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Classical Guitar Classes Sebring FL

Classical guitar classes include lessons on right hand positions, rest stroke, free stroke, playing scales, pedal tones, vibrato, basic arpeggios and more. See below for local music schools in Sebring that give access to instruction in guitar playing techniques as well as advice and content on playing classical guitar.

Uptown Music
(863) 471-2100
3220 Us Highway 27 S
Sebring, FL
 
COOK MUSIC
(863) 471-9811
720 SEBRING SQ
Sebring, FL
 
Kenneth Blount
(863) 385-3433
Sebring, FL
 
Andre L.
(877) 231-8505
Gettysburg Circle
Orlando, FL
Subjects
Classical Guitar, Flamenco Guitar, Guitar, Music Theory
Ages Taught
7 to 99
Specialties
Usually I use any easy method for kids to initiation as a base material.
Education
Escola de Musica e Belas Artes do Parana - Perfomance - Classical Guitar - 1992/1997 (Bachelor's degree received) Conservatorio de Musica Villa Lobos - Classical Guitar/Music theory - 1985/1992 (Degree received)
Membership Organizations
TakeLessons Music Teacher

Data Provided By:
Stephen G.
(877) 231-8505
North Bolusia Ave.
Orange City, FL
Subjects
Songwriting, Music Recording, Bass Guitar, Classical Guitar, Piano, Guitar, Ukulele, Music Theory
Ages Taught
10 to 99
Specialties
Guitar and bass: beginner to advanced Piano: beginner to intermediate I teach primarily rock and classical guitar, but my degree is in music technology and recording arts.
Education
Stetson University - Music Technology - Fall 2006 - Spring 2010 (Bachelor's degree received)
Membership Organizations
TakeLessons Music Teacher

Data Provided By:
AUTO SOLUTIONS MOBILE
(863) 471-6800
4212 COMMERCIAL DR
Sebring, FL
 
MUSIC MAKERS
(863) 386-9161
720 SEBRING SQ
Sebring, FL
 
Rene R.
(877) 231-8505
sw 36th ave.
Miami, FL
Subjects
Guitar, Singing, Bass Guitar, Flamenco Guitar, Music Theory, Classical Guitar, Cello, Upright Bass, Piano, Songwriting, Music Performance, Drums, Music Recording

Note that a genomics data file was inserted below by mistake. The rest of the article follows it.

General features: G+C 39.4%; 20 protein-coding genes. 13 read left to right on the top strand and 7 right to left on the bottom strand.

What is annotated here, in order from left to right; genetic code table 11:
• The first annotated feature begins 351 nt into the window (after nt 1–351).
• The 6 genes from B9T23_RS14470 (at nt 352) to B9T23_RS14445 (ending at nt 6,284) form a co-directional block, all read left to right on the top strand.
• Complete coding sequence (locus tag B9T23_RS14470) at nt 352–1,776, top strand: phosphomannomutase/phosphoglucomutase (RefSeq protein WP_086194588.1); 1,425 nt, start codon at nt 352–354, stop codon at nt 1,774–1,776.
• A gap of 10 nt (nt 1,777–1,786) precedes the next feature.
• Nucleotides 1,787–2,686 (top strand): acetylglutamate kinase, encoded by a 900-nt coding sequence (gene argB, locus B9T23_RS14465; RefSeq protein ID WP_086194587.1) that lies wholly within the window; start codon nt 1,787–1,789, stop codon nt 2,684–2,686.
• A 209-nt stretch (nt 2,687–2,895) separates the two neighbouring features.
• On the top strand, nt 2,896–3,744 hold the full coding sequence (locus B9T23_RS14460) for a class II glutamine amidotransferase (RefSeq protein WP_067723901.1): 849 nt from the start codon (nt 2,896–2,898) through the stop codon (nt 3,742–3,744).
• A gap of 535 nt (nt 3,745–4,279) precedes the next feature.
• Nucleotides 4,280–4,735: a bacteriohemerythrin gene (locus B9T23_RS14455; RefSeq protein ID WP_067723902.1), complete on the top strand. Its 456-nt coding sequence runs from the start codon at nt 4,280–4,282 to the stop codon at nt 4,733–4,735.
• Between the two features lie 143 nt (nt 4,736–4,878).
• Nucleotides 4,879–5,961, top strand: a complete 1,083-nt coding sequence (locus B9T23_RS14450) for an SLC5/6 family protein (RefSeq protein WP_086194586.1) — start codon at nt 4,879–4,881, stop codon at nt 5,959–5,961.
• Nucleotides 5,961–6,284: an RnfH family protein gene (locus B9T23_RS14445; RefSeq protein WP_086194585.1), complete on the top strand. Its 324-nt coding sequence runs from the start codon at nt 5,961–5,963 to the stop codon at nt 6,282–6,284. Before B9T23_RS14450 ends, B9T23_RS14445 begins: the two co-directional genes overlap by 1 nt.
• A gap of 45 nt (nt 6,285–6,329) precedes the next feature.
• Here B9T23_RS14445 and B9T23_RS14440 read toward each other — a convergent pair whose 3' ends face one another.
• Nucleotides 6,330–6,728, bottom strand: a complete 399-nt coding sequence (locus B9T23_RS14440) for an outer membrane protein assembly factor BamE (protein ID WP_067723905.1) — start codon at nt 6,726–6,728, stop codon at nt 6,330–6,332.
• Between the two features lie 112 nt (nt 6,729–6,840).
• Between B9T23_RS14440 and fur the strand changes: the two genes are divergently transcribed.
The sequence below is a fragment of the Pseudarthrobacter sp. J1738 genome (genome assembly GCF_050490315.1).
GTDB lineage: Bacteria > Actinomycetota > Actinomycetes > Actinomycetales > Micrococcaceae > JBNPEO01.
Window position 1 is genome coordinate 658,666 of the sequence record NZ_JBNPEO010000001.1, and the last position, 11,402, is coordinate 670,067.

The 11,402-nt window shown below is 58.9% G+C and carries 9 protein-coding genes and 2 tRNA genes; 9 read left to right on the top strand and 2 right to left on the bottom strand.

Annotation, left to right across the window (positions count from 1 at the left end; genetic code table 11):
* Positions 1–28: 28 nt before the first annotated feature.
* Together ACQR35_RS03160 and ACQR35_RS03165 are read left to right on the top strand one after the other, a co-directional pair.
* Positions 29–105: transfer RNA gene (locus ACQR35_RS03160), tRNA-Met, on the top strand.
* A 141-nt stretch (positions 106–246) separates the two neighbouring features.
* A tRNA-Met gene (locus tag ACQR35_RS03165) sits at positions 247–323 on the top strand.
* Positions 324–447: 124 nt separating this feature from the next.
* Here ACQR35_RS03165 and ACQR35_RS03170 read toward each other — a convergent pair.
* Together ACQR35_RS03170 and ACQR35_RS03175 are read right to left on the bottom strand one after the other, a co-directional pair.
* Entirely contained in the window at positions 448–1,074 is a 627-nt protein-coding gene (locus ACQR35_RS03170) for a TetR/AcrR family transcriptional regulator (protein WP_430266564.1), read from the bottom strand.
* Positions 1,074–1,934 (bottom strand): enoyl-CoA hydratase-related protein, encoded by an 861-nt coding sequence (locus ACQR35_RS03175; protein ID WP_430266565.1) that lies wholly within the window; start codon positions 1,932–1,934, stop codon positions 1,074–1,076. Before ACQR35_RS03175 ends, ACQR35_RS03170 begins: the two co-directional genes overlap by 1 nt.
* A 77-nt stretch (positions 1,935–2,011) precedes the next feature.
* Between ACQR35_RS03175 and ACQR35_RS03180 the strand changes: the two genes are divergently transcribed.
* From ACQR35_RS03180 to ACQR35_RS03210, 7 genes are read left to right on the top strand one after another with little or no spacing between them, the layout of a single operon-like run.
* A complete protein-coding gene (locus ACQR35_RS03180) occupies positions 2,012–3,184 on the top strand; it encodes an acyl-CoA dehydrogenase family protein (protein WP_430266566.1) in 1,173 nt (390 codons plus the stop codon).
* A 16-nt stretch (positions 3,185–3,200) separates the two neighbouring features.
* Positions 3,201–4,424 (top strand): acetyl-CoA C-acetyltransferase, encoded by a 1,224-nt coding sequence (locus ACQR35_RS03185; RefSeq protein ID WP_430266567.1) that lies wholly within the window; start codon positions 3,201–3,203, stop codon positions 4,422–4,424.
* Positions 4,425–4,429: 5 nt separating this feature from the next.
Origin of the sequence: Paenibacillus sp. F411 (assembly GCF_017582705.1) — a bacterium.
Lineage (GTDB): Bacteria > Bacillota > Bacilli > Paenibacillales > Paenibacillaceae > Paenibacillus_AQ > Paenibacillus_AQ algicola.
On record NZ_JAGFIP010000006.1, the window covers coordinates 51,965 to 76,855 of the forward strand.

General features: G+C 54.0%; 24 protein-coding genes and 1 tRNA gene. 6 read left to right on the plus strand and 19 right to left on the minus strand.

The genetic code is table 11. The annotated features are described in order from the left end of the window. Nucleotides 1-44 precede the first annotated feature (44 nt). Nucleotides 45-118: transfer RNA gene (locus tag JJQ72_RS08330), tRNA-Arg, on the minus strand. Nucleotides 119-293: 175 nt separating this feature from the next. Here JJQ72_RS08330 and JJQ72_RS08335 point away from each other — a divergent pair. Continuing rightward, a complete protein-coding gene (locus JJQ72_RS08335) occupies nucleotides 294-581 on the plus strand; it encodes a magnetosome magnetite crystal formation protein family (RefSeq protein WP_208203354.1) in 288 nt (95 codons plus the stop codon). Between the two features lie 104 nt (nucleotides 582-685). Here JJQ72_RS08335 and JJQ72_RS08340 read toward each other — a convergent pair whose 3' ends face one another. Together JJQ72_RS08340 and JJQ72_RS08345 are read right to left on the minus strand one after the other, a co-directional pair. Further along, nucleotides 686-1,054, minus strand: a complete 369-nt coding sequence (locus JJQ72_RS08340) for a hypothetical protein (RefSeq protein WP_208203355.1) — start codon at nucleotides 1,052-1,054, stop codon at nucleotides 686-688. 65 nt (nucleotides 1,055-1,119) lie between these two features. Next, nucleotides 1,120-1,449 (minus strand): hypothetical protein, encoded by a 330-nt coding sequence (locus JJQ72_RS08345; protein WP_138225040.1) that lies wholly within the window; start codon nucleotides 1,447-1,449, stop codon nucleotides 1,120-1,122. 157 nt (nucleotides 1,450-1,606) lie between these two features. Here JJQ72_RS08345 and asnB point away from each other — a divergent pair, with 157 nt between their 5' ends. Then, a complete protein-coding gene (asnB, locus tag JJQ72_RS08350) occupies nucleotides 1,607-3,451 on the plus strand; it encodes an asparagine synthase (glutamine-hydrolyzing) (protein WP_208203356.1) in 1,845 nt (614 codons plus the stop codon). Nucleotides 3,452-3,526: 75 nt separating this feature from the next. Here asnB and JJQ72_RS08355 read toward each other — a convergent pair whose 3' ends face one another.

Ages Taught
5 to 99
Specialties
My classical training began in High School with Influences in Segovia, and Romero I studied classical for 4 yrs. and trained in Jazz and Improvisation with performances In Big Band and group ensemble. Also sang and played in the school gospel choir.
Education
Miami-Dade College - Music Education - 2004-2006 (Degree received)
Membership Organizations
TakeLessons Music Teacher

Data Provided By:
Jill H.
(877) 231-8505
Country Club Dr.
Titusville, FL
Subjects
Guitar, Accordion, Music Theory, Theatrical Broadway Singing, Banjo, Opera Voice, Trumpet, Bass Guitar, Percussion, Ukulele, Harmonica, Piano, Clarinet, Classical Guitar, Singing, Music Performance, Songwriting, Drums, Music Recording, Speaking Voice, Violin
Ages Taught
4 to 99
Specialties
My specialty in voice comes from years of lessons and experience. I used many methods and books to bring out various ideas on how to teach voice lessons. I take each individual at his/her level and try to improve breathing technique, posture, enunciation with style and phrasing, depending on the student's aspirations.
Education
Charleston HIgh School - academic diploma - 1971-75 (High School diploma received) Evangel College - music education - 1975-79 (Bachelor's degree received)
Membership Organizations
TakeLessons Music Teacher

Data Provided By:
Jill H.
(877) 231-8505
Punta Gorda Circle
Winter Springs, FL
Subjects
Accordion, Music Theory, Theatrical Broadway Singing, Banjo, Opera Voice, Trumpet, Bass Guitar, Percussion, Ukulele, Harmonica, Piano, Clarinet, Classical Guitar, Singing, Violin, Music Performance, Songwriting, Drums, Music Recording, Speaking Voice, Guitar